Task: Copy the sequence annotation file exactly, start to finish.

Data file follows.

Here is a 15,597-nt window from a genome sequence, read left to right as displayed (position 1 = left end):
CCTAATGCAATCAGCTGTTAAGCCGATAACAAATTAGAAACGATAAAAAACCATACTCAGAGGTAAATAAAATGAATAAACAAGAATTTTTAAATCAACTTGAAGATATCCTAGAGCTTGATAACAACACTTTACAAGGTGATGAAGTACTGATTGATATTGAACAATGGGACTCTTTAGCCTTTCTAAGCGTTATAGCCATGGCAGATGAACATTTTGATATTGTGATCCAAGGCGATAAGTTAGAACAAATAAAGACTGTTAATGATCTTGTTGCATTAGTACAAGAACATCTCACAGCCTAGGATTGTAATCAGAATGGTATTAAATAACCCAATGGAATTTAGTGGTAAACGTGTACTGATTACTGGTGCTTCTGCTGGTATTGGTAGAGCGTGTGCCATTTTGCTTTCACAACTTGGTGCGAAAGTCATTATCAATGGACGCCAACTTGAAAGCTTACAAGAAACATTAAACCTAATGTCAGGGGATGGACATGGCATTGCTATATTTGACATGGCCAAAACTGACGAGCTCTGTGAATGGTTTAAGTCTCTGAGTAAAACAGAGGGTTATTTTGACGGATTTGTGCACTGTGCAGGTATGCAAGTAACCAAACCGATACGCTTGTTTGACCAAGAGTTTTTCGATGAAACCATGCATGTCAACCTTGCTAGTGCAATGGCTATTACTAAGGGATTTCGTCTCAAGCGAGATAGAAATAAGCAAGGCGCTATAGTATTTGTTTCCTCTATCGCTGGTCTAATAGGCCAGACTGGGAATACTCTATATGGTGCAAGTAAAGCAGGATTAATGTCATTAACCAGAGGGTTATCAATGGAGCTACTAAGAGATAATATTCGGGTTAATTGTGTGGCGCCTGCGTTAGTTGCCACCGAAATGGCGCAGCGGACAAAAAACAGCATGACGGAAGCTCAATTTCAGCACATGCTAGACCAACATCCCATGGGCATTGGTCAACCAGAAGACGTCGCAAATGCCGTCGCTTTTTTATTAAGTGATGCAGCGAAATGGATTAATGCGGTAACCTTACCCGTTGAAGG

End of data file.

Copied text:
Here is a 15,597-nt window from a genome sequence, read left to right as displayed (position 1 = left end):
CCTAATGCAATCAGCTGTTAAGCCGATAACAAATTAGAAACGATAAAAAACCATACTCAGAGGTAAATAAAATGAATAAACAAGAATTTTTAAATCAACTTGAAGATATCCTAGAGCTTGATAACAACACTTTACAAGGTGATGAAGTACTGATTGATATTGAACAATGGGACTCTTTAGCCTTTCTAAGCGTTATAGCCATGGCAGATGAACATTTTGATATTGTGATCCAAGGCGATAAGTTAGAACAAATAAAGACTGTTAATGATCTTGTTGCATTAGTACAAGAACATCTCACAGCCTAGGATTGTAATCAGAATGGTATTAAATAACCCAATGGAATTTAGTGGTAAACGTGTACTGATTACTGGTGCTTCTGCTGGTATTGGTAGAGCGTGTGCCATTTTGCTTTCACAACTTGGTGCGAAAGTCATTATCAATGGACGCCAACTTGAAAGCTTACAAGAAACATTAAACCTAATGTCAGGGGATGGACATGGCATTGCTATATTTGACATGGCCAAAACTGACGAGCTCTGTGAATGGTTTAAGTCTCTGAGTAAAACAGAGGGTTATTTTGACGGATTTGTGCACTGTGCAGGTATGCAAGTAACCAAACCGATACGCTTGTTTGACCAAGAGTTTTTCGATGAAACCATGCATGTCAACCTTGCTAGTGCAATGGCTATTACTAAGGGATTTCGTCTCAAGCGAGATAGAAATAAGCAAGGCGCTATAGTATTTGTTTCCTCTATCGCTGGTCTAATAGGCCAGACTGGGAATACTCTATATGGTGCAAGTAAAGCAGGATTAATGTCATTAACCAGAGGGTTATCAATGGAGCTACTAAGAGATAATATTCGGGTTAATTGTGTGGCGCCTGCGTTAGTTGCCACCGAAATGGCGCAGCGGACAAAAAACAGCATGACGGAAGCTCAATTTCAGCACATGCTAGACCAACATCCCATGGGCATTGGTCAACCAGAAGACGTCGCAAATGCCGTCGCTTTTTTATTAAGTGATGCAGCGAAATGGATTAATGCGGTAACCTTACCCGTTGAAGG